Assessing uncertainty in best management practice effectiveness under future climate scenarios

Authors

  • Sean A. Woznicki,

    1. Department of Biosystems and Agricultural Engineering, 524 S. Shaw Lane, Room 216, Michigan State University, East Lansing, MI, USA
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  • A. Pouyan Nejadhashemi

    Corresponding author
    1. Department of Biosystems and Agricultural Engineering, 524 S. Shaw Lane, Room 216, Michigan State University, East Lansing, MI, USA
    • Correspondence to: A. Pouyan Nejadhashemi, Department of Biosystems and Agricultural Engineering, 524 S. Shaw Lane, Room 216, Michigan State University, East Lansing, MI 48824, USA.

      E-mail: pouyan@msu.edu

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Abstract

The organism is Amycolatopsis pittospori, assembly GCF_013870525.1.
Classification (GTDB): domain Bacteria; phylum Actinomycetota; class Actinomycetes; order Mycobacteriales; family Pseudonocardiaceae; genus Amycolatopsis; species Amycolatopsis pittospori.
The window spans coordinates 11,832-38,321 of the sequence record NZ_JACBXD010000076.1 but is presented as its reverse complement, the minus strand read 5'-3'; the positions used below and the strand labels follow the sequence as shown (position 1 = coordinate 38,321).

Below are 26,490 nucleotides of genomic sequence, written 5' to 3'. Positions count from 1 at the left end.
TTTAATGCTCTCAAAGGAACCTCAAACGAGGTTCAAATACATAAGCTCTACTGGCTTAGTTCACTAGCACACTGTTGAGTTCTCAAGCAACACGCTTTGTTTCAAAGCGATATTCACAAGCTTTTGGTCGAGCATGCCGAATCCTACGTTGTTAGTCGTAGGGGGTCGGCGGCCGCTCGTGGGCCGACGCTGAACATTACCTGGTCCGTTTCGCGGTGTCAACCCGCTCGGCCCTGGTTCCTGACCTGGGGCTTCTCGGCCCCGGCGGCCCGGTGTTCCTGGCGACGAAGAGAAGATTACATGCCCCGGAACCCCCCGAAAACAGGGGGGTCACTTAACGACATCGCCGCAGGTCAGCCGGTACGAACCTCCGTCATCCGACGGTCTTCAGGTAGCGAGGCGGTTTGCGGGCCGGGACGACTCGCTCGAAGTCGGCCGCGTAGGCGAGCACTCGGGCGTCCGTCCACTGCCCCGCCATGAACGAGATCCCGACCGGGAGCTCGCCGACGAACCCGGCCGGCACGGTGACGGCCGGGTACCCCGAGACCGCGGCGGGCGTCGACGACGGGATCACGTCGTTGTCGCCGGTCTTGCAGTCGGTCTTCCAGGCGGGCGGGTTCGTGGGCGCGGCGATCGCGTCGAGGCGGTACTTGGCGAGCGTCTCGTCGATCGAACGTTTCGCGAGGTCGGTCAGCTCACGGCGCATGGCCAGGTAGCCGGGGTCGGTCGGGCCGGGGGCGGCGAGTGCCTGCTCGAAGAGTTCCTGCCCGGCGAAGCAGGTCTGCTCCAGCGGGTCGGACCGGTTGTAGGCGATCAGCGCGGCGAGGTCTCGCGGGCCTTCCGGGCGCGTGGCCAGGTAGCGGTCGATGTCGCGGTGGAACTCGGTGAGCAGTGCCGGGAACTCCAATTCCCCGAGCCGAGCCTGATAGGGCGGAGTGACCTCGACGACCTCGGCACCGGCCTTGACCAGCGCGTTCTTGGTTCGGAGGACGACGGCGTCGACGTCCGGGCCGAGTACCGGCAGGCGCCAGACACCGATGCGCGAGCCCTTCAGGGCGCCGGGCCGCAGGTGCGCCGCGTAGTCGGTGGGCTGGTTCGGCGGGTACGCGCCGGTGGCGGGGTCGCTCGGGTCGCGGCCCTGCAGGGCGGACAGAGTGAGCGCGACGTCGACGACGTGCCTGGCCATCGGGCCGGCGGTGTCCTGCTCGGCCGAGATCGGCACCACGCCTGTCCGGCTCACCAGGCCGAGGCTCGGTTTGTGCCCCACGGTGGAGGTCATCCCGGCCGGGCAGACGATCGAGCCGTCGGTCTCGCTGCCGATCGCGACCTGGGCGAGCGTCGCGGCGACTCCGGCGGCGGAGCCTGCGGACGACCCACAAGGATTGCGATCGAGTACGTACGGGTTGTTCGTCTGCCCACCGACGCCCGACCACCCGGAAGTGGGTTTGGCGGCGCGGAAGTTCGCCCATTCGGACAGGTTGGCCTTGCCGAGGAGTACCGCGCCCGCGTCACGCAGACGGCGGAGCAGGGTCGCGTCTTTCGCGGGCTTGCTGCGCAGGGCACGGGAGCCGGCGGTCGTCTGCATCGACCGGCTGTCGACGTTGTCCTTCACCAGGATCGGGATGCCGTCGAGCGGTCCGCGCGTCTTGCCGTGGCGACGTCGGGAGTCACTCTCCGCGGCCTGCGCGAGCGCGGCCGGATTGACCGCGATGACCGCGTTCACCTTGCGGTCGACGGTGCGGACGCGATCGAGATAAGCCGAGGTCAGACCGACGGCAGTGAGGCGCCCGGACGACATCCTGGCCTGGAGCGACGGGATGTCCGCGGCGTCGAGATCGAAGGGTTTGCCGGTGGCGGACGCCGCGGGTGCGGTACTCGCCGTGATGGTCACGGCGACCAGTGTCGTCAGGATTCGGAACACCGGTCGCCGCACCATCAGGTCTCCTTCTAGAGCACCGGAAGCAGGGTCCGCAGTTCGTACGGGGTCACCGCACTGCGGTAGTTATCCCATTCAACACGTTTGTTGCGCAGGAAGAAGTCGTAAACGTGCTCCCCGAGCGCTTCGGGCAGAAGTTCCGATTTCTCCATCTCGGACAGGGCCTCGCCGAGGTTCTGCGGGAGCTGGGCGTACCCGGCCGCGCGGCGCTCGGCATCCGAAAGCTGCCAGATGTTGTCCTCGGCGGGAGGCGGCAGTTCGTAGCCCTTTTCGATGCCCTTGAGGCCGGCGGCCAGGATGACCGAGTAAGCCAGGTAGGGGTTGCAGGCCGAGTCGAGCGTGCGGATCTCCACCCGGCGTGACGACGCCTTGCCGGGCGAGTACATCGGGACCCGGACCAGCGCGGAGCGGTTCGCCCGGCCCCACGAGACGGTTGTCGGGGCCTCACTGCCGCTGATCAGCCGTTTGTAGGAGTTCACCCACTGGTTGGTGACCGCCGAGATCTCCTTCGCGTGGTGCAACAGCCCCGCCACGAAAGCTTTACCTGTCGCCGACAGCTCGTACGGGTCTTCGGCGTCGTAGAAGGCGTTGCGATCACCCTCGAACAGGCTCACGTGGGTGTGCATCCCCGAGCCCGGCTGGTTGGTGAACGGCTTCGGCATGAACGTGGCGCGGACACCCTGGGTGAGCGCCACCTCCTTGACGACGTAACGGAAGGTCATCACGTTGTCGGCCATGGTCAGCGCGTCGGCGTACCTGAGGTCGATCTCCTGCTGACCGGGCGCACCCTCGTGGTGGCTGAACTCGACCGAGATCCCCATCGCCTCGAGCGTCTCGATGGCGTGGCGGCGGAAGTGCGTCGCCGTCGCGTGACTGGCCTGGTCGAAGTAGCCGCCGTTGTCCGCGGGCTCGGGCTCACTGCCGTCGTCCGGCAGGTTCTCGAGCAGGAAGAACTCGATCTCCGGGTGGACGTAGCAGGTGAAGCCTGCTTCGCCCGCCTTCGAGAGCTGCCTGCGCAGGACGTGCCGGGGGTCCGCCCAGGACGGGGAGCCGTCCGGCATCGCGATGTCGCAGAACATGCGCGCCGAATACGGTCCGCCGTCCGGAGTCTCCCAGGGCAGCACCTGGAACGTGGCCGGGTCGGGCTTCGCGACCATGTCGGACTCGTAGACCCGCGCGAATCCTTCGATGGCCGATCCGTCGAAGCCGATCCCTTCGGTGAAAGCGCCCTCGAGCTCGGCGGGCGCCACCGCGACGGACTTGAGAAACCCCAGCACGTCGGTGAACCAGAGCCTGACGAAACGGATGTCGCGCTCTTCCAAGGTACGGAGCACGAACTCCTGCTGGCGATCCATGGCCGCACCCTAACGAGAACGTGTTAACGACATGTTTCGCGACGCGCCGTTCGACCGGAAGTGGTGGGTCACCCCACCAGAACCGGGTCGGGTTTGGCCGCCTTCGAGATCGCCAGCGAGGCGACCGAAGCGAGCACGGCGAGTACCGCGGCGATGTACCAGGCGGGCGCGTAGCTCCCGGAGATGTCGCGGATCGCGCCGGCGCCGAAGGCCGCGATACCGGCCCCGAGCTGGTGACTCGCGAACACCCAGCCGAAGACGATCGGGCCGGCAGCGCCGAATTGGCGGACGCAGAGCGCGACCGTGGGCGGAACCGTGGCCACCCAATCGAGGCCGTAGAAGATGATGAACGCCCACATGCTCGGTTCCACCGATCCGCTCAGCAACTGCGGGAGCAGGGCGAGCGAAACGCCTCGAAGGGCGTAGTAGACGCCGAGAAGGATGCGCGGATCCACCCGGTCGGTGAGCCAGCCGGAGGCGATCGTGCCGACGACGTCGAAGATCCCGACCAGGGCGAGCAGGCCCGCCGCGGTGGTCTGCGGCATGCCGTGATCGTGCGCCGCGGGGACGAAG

Uncertainty of best management practice (BMP) performance in future climates is an important consideration for water resources managers. The objective of this study was to quantify the level of uncertainty in performance of seven agricultural BMPs due to climate change in reducing sediment, total nitrogen, and total phosphorus loads. The Soil and Water Assessment Tool coupled with mid-21st century climate data from the Community Climate System Model were used to develop climate change scenarios for the Tuttle Creek Lake Watershed of Kansas and Nebraska. Uncertainty level of each BMP was determined using Latin Hypercube Sampling, a constrained Monte Carlo sampling technique. Samples were taken from distributions of several variables (monthly precipitation, temperature, CO2, and BMP implementation parameters). Cumulative distribution functions were constructed for each BMP, pollutant, and climate scenario combination. Results demonstrated that BMP performance uncertainty is amplified in the extreme climate scenario. Among BMPs, native grass replacement generally had higher uncertainty level but also had the greatest reductions. This study highlights the importance of incorporating uncertainty analysis into mitigation strategies aiming to reduce negative impacts of climate change on water resources. Copyright © 2013 John Wiley & Sons, Ltd.

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